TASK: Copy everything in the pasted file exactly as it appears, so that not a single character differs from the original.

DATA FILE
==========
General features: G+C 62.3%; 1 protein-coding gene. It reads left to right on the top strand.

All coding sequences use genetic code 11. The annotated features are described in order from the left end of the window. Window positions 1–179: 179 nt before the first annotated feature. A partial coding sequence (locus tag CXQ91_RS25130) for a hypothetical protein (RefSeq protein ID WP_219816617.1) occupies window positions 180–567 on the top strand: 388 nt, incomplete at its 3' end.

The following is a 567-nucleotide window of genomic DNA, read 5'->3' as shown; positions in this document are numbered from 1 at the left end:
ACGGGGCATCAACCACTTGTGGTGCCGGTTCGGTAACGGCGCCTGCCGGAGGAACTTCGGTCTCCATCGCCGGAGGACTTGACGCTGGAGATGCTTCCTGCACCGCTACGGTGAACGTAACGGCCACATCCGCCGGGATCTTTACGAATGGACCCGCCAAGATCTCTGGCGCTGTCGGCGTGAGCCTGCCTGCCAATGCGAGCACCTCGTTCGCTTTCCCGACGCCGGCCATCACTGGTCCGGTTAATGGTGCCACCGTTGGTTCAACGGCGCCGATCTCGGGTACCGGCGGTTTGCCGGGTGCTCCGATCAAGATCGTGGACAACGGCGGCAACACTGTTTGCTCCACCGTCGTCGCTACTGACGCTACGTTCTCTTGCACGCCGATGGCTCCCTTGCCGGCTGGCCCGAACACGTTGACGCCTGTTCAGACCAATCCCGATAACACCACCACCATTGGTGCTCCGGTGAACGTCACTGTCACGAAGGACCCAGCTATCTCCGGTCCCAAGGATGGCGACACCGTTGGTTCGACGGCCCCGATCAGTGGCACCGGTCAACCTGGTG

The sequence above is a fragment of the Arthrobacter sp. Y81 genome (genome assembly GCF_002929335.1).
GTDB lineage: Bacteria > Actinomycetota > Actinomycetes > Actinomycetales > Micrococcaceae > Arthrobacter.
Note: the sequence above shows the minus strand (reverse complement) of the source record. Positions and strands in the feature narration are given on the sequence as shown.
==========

General features: G+C 62.3%; 1 protein-coding gene. It reads left to right on the top strand.

All coding sequences use genetic code 11. The annotated features are described in order from the left end of the window. Window positions 1–179: 179 nt before the first annotated feature. A partial coding sequence (locus tag CXQ91_RS25130) for a hypothetical protein (RefSeq protein ID WP_219816617.1) occupies window positions 180–567 on the top strand: 388 nt, incomplete at its 3' end.

The following is a 567-nucleotide window of genomic DNA, read 5'->3' as shown; positions in this document are numbered from 1 at the left end:
ACGGGGCATCAACCACTTGTGGTGCCGGTTCGGTAACGGCGCCTGCCGGAGGAACTTCGGTCTCCATCGCCGGAGGACTTGACGCTGGAGATGCTTCCTGCACCGCTACGGTGAACGTAACGGCCACATCCGCCGGGATCTTTACGAATGGACCCGCCAAGATCTCTGGCGCTGTCGGCGTGAGCCTGCCTGCCAATGCGAGCACCTCGTTCGCTTTCCCGACGCCGGCCATCACTGGTCCGGTTAATGGTGCCACCGTTGGTTCAACGGCGCCGATCTCGGGTACCGGCGGTTTGCCGGGTGCTCCGATCAAGATCGTGGACAACGGCGGCAACACTGTTTGCTCCACCGTCGTCGCTACTGACGCTACGTTCTCTTGCACGCCGATGGCTCCCTTGCCGGCTGGCCCGAACACGTTGACGCCTGTTCAGACCAATCCCGATAACACCACCACCATTGGTGCTCCGGTGAACGTCACTGTCACGAAGGACCCAGCTATCTCCGGTCCCAAGGATGGCGACACCGTTGGTTCGACGGCCCCGATCAGTGGCACCGGTCAACCTGGTG

The sequence above is a fragment of the Arthrobacter sp. Y81 genome (genome assembly GCF_002929335.1).
GTDB lineage: Bacteria > Actinomycetota > Actinomycetes > Actinomycetales > Micrococcaceae > Arthrobacter.
Note: the sequence above shows the minus strand (reverse complement) of the source record. Positions and strands in the feature narration are given on the sequence as shown.